Hardware

Three ways to breathe new life into older computers

If budget constraints are stopping you from buying new computers any time soon, dont despair. Here are the top three upgrades you can perform to boost the performance of your older computers.

Chances are good that IT budget constraints in your organization are keeping you from purchasing any new computers in the next year or so. Of course, your business requires that you update your software in order to stay competitive. As such, you may be faced with a situation where you have to make older computers run new software for at least another year.

Fortunately, there are some steps you can take to breathe new life into older computers. In this article, I'll take a look at the top three upgrades that you should perform to get more out of your older systems.

Regular maintenance helps too!
As you read this article, keep in mind that there are plenty of other system maintenance operations that you can use to keep older computers running in tip-top shape. For example, defragmenting the hard disk, removing deadwood from the hard disk, tweaking the page file, or optimizing the registry all help in maintaining older systems.

Adding more memory
The first upgrade that you can perform to get more out of your older computers is to add more memory. This upgrade is probably the least expensive way to increase the performance of an older computer, due to the fact that the cost of memory has decreased considerably over the last few years. Furthermore, adding more memory to an older computer definitely provides the most dramatic overall system improvement.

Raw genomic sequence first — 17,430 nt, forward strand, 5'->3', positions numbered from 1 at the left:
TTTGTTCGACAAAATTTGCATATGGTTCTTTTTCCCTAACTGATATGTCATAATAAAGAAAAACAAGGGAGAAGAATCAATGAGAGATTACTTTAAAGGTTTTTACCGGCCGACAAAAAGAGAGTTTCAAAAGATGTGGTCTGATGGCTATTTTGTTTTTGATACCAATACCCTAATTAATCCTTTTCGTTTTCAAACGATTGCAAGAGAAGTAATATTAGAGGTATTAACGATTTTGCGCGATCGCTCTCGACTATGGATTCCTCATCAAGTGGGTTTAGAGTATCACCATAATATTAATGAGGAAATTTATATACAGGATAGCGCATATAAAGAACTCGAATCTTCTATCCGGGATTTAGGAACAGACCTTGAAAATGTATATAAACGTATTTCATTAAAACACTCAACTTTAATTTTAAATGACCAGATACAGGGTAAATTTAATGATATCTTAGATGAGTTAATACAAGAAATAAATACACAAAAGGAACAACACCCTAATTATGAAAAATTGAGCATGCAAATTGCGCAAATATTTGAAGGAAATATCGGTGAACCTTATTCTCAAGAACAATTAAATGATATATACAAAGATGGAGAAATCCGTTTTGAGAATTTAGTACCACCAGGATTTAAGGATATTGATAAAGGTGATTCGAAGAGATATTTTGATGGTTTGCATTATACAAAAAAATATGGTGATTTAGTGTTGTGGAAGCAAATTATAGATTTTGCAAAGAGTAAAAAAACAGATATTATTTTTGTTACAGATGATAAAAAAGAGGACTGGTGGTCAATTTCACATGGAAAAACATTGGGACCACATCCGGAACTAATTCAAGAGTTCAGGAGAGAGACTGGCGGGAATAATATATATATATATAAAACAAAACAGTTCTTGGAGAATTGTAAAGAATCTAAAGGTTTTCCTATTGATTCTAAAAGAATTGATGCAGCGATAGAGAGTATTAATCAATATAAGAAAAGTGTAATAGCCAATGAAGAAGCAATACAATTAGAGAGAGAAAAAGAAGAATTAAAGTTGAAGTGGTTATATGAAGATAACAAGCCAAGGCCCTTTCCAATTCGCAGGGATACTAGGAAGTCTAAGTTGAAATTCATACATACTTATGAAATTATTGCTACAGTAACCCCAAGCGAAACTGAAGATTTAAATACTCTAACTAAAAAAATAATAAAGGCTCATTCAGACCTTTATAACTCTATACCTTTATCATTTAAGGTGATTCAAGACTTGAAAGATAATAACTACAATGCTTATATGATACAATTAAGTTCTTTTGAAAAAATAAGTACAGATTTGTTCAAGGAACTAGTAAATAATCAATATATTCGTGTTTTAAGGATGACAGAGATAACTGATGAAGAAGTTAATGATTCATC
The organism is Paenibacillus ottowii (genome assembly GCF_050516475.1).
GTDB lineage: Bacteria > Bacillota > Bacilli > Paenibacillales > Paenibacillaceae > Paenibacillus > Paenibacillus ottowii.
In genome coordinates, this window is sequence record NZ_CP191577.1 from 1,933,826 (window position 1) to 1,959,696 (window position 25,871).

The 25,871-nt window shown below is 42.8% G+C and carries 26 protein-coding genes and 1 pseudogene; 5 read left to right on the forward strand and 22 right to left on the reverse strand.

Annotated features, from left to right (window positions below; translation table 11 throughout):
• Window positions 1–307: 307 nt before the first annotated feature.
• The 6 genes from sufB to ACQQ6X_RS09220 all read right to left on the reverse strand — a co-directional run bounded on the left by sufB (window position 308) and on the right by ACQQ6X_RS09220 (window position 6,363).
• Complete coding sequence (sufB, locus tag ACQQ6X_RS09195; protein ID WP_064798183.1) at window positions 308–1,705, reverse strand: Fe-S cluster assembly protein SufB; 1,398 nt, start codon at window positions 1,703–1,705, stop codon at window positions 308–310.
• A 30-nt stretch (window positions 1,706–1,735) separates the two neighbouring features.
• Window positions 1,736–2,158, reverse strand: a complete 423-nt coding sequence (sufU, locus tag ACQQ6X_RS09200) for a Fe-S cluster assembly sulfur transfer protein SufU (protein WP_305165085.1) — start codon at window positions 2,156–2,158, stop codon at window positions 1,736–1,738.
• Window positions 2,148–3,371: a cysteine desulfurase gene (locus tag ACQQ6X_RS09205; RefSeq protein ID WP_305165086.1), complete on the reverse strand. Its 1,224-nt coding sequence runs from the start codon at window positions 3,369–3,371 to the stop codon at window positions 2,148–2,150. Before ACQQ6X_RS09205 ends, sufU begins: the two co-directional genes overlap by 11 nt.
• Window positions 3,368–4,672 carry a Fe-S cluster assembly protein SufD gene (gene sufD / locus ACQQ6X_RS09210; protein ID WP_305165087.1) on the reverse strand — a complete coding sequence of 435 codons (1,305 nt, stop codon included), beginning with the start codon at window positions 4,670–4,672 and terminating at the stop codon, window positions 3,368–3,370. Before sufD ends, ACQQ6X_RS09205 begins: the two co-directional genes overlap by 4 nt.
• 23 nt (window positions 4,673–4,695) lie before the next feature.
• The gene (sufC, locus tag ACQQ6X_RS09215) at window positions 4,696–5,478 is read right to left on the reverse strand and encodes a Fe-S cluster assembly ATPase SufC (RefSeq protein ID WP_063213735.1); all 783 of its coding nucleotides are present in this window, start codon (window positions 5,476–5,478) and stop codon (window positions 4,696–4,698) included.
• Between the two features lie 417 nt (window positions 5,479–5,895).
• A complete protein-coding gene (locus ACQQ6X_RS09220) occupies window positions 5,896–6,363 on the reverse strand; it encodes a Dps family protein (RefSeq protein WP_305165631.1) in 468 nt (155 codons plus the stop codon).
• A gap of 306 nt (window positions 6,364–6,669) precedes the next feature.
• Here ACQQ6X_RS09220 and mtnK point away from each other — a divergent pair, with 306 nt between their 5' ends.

Where do you begin? Well, the trickiest part is identifying what type of RAM chips your computers use. Are they 36 or 72 pins or more? Fast page mode (FPM) or extended data output (EDO)? Parity or non-parity?

Of course, if you're the hands-on type, you can open up the computer and take a look. If you decide to go that route, be sure and read the Support Republic article, "Quickly identify RAM chips with these tips."

If you're using brand name computers in your organization, you can track down the exact RAM chips for your specific system using the tools provided by memory venders. For example, you can go to the Kingston Technology site and use the Memory Search tool. Just select the brand name of your computer, specify the model number, and the Memory Search tool will provide you with a detailed report for your computer that includes such information as the chip type, default memory configuration, the maximum amount of memory, the number of expansion sockets, as well as a memory bank diagram. You can find a similar tool, called the Memory Selector, on the Crucial Technology site.

A buy-back program
Crucial goes one step further in that they have a buy-back program. If, in the process of upgrading a computer's memory, you'll be replacing existing RAM chips with new ones, Crucial will buy the memory you're replacing. Well, sort of. What they actually do is give you credit towards your purchases, so it's actually a trade-in. Regardless, this means that the old memory can actually help offset the cost of purchasing the new memory. For more information, see the Buy Back Program Details page.